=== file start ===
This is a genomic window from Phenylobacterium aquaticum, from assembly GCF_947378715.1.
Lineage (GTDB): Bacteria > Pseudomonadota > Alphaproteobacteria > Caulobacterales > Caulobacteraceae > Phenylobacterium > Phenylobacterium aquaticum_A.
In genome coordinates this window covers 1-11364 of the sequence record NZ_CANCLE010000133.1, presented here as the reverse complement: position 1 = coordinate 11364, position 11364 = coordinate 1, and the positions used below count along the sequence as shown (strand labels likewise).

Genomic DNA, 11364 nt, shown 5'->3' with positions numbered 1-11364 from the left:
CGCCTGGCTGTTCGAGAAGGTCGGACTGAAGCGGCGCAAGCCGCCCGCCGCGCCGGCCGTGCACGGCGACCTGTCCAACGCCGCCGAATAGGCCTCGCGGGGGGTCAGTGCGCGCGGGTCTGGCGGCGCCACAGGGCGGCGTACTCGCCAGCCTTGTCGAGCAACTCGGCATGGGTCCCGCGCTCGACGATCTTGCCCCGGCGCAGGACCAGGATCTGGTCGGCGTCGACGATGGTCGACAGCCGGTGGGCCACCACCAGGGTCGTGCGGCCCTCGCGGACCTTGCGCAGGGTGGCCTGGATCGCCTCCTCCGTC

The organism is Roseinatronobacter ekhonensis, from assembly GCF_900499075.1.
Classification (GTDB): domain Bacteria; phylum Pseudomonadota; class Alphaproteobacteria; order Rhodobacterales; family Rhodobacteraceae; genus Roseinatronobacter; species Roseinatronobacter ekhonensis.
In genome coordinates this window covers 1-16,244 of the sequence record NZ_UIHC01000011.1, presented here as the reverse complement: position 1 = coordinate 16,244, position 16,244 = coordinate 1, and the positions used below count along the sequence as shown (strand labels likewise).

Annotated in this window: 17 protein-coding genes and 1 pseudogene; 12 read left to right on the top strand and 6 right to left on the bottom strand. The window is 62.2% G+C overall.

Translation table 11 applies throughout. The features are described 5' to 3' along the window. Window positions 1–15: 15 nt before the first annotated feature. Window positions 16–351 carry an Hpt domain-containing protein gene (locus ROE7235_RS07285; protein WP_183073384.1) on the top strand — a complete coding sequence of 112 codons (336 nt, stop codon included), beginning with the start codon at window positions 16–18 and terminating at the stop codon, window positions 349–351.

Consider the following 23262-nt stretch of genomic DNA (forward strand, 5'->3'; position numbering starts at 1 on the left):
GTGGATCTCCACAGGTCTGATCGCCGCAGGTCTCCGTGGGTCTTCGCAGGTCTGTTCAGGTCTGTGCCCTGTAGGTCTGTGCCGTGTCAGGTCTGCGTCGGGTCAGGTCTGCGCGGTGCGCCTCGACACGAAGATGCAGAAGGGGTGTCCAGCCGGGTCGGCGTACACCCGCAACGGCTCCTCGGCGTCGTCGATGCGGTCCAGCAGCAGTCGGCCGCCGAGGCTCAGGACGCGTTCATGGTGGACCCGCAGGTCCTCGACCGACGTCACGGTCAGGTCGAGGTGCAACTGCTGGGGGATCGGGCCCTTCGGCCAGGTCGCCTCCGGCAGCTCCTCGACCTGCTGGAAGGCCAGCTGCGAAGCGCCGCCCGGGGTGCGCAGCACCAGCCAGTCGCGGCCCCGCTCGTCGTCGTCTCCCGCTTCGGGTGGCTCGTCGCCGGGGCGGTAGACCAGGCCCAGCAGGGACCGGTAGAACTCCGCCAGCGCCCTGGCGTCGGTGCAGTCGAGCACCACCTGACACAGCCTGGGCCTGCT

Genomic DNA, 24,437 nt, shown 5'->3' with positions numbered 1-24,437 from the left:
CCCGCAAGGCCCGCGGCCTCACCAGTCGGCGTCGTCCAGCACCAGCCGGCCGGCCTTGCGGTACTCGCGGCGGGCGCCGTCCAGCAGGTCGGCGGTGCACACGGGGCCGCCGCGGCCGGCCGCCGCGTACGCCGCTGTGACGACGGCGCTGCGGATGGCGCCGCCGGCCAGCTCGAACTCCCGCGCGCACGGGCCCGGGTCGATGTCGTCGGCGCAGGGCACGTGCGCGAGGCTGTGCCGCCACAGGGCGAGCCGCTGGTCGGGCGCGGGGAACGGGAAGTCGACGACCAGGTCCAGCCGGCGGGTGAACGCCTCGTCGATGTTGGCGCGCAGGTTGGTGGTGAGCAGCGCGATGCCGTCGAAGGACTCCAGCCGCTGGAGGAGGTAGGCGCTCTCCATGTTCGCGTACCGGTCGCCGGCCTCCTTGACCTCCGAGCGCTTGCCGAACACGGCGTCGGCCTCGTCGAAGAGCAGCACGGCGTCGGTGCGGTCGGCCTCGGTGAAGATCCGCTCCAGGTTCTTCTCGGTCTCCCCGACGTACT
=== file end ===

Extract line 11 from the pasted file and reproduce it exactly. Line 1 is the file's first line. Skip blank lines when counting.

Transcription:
Consider the following 23262-nt stretch of genomic DNA (forward strand, 5'->3'; position numbering starts at 1 on the left):